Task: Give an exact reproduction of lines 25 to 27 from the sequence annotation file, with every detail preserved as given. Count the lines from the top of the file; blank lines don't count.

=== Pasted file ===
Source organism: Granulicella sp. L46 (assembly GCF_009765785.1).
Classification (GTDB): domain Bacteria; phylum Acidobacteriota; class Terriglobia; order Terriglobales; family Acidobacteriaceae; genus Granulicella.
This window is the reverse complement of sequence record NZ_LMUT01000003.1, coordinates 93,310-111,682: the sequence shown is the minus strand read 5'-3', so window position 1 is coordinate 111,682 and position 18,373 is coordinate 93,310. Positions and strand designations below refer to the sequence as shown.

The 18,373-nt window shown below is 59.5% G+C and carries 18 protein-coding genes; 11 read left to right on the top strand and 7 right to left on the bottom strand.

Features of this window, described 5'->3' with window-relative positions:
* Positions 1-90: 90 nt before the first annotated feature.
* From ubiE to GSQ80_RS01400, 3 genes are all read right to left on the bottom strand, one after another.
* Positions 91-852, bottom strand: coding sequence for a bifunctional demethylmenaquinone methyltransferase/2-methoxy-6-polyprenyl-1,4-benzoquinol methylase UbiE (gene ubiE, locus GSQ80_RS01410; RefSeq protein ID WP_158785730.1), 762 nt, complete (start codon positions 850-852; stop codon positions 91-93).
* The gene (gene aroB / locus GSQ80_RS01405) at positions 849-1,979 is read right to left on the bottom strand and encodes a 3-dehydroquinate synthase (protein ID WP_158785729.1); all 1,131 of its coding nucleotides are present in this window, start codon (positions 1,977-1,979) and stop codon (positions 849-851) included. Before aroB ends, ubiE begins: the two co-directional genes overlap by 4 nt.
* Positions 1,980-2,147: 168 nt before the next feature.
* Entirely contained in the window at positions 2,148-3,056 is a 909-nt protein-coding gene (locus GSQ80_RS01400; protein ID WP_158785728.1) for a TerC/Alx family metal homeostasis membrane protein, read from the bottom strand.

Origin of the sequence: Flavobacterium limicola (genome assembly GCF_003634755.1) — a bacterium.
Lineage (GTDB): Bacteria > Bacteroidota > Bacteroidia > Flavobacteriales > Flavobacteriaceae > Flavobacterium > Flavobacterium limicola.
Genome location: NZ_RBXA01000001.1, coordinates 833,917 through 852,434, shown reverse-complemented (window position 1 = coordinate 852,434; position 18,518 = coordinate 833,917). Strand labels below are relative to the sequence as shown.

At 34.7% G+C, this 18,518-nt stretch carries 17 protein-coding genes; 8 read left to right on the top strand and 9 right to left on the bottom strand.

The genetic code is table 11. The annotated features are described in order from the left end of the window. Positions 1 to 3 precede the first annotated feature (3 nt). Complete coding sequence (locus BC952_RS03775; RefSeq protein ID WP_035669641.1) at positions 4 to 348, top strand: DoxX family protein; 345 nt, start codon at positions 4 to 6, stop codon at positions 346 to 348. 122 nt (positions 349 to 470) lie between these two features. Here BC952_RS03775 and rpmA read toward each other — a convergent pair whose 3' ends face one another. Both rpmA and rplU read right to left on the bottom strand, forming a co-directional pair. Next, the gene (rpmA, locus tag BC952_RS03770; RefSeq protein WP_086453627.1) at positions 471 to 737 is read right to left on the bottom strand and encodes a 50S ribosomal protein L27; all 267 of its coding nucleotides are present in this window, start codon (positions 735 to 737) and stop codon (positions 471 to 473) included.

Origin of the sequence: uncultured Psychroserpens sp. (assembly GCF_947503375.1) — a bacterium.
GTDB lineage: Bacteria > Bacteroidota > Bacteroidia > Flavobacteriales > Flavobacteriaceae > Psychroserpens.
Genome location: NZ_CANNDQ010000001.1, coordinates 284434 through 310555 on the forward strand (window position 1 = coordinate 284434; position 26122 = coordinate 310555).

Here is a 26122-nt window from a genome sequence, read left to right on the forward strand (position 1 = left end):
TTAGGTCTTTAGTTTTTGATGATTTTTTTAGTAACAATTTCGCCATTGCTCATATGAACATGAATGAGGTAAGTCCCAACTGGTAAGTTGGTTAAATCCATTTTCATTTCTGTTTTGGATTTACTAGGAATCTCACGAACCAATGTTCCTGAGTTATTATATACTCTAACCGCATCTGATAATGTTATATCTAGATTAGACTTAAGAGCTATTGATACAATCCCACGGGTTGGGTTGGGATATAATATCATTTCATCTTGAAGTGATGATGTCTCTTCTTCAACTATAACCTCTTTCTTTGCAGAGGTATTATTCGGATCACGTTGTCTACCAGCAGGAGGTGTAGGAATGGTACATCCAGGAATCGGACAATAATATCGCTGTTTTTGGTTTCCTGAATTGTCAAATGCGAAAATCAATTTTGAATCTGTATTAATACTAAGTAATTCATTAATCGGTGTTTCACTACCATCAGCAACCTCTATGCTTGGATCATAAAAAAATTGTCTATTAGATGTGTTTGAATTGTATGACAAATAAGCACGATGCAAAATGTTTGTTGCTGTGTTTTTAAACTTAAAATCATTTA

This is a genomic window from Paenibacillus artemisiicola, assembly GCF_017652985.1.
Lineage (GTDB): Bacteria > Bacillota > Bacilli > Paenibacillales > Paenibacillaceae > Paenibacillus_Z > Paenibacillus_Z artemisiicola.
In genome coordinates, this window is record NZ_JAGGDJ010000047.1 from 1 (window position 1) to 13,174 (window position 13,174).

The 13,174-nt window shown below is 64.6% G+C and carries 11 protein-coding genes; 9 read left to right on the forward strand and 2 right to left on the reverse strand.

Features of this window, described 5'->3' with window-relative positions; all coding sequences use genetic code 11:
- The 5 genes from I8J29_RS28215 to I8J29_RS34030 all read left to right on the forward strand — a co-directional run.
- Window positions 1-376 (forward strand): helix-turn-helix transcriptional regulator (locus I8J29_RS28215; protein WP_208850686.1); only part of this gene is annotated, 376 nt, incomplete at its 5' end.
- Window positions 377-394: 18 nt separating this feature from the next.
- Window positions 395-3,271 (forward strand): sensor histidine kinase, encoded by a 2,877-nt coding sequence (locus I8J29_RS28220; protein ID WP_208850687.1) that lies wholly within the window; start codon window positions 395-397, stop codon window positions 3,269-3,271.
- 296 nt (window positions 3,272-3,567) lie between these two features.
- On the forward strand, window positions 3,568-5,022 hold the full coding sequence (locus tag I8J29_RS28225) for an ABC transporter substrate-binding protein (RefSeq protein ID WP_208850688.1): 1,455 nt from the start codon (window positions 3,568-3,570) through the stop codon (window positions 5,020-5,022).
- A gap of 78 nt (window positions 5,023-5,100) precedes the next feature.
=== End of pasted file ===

The 13,174-nt window shown below is 64.6% G+C and carries 11 protein-coding genes; 9 read left to right on the forward strand and 2 right to left on the reverse strand.

Features of this window, described 5'->3' with window-relative positions; all coding sequences use genetic code 11:
- The 5 genes from I8J29_RS28215 to I8J29_RS34030 all read left to right on the forward strand — a co-directional run.